Built to commemorate the International Year of the Child in 1979, and opened in 1985, the marvelous National Children’s Castle (Kodomo no Shiro) arts and sports facility in Tokyo’s central Shibuya district was closed this month — along with the 1,200-seat Aoyama Theatre and the 376-seat Aoyama Round Theatre in the same large complex.

The official reason given was that the state-owned building occupying a prime slice of upmarket real estate required a ¥12-billion refurbishment the government was not prepared to fund.

All the more saddening is that, whereas supporters collected a 70,000-signature petition opposing the Children’s Castle closure plan — and are still campaigning for it to be reopened — the arts world did next to nothing to try to save those two great theaters.

In comparison, when a theater in the German city of Hamburg was slated for closure it was all so different.

Famed for its beauty, the Deutsches Schauspielhaus (German Theater) opened in 1901 after being funded by a public subscription. However, by early this century its management by the city authority was in chaos, with no one in charge of the budget or artistic policy. Then in 2010, the same authority issued that closure notice — a move that led to nationwide protests by theater lovers, directors, playwrights, actors and theater staff.

In consequence, the bureaucrats flip-flopped — deciding not only to revoke the closure, but to fund extensive renovations prior to the theater’s reopening in the autumn of 2013 with a revamped management structure headed by 49-year-old Karin Beier, who was appointed following her success resuscitating the foundering Schauspiel Köln (Theatre Cologne).

However, in an interview with this writer after her first season in charge, Beier began by saying, “This theater has always had a fatal flaw because most of its 1,200 seats — the most of any theater-only space in Germany — are too far from the stage, so it’s difficult to communicate the energy from there to the audience.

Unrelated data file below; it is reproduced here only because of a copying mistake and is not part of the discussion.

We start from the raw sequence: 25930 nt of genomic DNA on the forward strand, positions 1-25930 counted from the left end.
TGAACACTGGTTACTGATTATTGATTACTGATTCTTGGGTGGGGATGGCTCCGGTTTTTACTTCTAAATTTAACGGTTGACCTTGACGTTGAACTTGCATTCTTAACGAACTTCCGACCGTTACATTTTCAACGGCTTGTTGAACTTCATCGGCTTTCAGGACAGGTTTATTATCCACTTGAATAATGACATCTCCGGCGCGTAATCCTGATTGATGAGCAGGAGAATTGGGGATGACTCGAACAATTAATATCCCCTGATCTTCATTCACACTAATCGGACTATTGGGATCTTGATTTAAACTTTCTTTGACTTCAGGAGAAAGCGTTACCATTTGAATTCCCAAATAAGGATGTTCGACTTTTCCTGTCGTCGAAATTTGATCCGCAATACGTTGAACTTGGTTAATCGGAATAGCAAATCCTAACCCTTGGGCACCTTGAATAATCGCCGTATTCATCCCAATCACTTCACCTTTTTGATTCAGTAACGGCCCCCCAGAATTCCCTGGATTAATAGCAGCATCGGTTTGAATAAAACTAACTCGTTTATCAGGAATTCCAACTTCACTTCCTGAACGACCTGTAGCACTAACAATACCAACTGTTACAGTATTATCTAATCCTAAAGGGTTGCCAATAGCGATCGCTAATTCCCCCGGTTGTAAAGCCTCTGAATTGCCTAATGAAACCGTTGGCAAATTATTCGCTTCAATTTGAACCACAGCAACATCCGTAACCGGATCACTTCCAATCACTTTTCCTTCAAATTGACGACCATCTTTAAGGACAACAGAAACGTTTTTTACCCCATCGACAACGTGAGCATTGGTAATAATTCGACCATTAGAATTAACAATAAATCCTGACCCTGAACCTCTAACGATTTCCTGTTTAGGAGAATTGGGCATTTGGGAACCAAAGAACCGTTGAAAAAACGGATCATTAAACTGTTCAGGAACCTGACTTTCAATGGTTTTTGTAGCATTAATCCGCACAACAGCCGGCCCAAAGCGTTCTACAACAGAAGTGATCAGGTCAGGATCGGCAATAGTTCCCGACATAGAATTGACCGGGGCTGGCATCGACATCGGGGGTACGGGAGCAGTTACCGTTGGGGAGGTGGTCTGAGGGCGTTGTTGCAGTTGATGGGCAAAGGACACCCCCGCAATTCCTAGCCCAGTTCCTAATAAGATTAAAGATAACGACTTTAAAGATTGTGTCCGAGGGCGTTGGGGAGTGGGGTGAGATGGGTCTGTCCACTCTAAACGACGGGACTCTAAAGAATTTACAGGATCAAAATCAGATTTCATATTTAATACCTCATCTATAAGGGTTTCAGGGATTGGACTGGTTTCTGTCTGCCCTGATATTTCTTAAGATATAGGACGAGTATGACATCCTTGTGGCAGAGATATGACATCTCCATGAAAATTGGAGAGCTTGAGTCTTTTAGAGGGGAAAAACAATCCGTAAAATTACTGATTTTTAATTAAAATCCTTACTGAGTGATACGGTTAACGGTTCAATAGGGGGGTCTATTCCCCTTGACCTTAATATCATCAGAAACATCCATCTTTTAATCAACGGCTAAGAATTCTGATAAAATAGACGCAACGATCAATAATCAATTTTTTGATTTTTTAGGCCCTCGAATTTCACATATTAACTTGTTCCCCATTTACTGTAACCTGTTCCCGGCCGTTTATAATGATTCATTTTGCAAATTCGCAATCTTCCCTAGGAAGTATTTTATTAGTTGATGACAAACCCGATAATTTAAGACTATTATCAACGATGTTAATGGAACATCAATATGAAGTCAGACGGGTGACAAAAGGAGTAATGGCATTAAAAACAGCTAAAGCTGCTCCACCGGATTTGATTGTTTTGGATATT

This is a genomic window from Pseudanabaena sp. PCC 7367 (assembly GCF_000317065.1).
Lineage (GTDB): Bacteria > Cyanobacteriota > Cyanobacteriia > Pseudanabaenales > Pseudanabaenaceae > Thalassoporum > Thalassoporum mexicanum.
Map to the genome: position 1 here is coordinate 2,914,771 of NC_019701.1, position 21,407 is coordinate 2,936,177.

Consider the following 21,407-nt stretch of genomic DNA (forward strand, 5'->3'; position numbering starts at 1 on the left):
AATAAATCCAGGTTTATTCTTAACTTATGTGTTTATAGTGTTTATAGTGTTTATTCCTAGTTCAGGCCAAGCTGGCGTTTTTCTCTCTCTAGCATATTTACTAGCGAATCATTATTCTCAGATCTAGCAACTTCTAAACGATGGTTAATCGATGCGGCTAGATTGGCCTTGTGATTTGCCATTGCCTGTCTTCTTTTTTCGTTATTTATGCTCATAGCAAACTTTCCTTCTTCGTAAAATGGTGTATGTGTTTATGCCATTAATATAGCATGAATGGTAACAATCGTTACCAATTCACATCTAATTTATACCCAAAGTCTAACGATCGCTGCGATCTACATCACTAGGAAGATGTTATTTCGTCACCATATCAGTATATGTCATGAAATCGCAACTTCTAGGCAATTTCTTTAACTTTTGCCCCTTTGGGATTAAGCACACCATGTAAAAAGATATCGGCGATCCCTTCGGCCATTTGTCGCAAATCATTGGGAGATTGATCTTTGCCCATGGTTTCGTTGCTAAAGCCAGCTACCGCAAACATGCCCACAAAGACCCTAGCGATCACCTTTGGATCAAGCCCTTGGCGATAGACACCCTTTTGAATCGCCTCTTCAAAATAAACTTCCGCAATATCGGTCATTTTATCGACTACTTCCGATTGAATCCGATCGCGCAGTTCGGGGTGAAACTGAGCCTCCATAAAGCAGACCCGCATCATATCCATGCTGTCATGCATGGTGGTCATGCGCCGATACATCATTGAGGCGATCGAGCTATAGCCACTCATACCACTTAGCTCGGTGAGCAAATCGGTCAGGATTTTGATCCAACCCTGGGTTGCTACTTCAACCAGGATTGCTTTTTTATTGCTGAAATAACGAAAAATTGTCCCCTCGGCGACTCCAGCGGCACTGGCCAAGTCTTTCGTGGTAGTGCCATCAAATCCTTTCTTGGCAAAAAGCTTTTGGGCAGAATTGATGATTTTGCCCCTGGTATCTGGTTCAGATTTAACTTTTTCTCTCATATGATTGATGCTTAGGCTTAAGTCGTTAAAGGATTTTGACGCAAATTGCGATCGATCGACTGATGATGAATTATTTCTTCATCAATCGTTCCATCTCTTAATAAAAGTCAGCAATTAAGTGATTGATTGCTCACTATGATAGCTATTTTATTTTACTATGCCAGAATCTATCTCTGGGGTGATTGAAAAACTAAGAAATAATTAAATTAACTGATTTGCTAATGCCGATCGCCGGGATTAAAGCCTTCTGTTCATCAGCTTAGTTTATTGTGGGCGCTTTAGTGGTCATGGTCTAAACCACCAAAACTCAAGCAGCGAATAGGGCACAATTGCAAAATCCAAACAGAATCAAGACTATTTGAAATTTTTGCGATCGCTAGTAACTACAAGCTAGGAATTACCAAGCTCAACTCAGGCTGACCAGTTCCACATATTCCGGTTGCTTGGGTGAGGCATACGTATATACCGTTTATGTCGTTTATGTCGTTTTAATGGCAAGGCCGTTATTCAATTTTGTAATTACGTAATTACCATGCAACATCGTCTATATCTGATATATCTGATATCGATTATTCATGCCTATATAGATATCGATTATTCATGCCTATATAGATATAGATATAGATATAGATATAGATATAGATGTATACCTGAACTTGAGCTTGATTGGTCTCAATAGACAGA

“Right now we don’t have time, but we must take steps to resolve this within the next few years.”

Meanwhile, on the artistic front Beier explained, “People in working-class Cologne react directly and express their likes and dislikes very clearly, but here in this wealthy port city they are slow to criticize and it’s hard to gauge their feelings.”

For instance, she noted, “In Cologne we’d have full houses for the (difficult to understand) works of Elfriede Jelenek, because people there don’t look to the theater for safe and easy works — whereas in conservative Hamburg they’re not used to radical pieces.”

Despite that, in the 2014/15 season Beier’s hardly been supine, having featured a new, Karin Henkel-directed version of Henrik Ibsen’s 1896 classic “John Gabriel Borkman” and an aggressive new work by Jelenik that she herself directed. In fact, both were well received, as was New Hamburg, a three-week outreach targeting immigrant districts, and a sellout staging of Anton Chekov’s “Uncle Vanya” she directed in January.

All in all, Hamburg’s new theater era is off to a promising start as Beier strives to balance ingrained audience preferences with bold new initiatives.

It’s such a shame that similar possibilities in Tokyo were lost when the two Aoyama theaters closed with barely a squeak from Japan’s theater professionals or its so-called theater lovers.

For more news from Hamburg, visit schauspielhaus.de. This story was written in Japanese and translated by Claire Tanaka.

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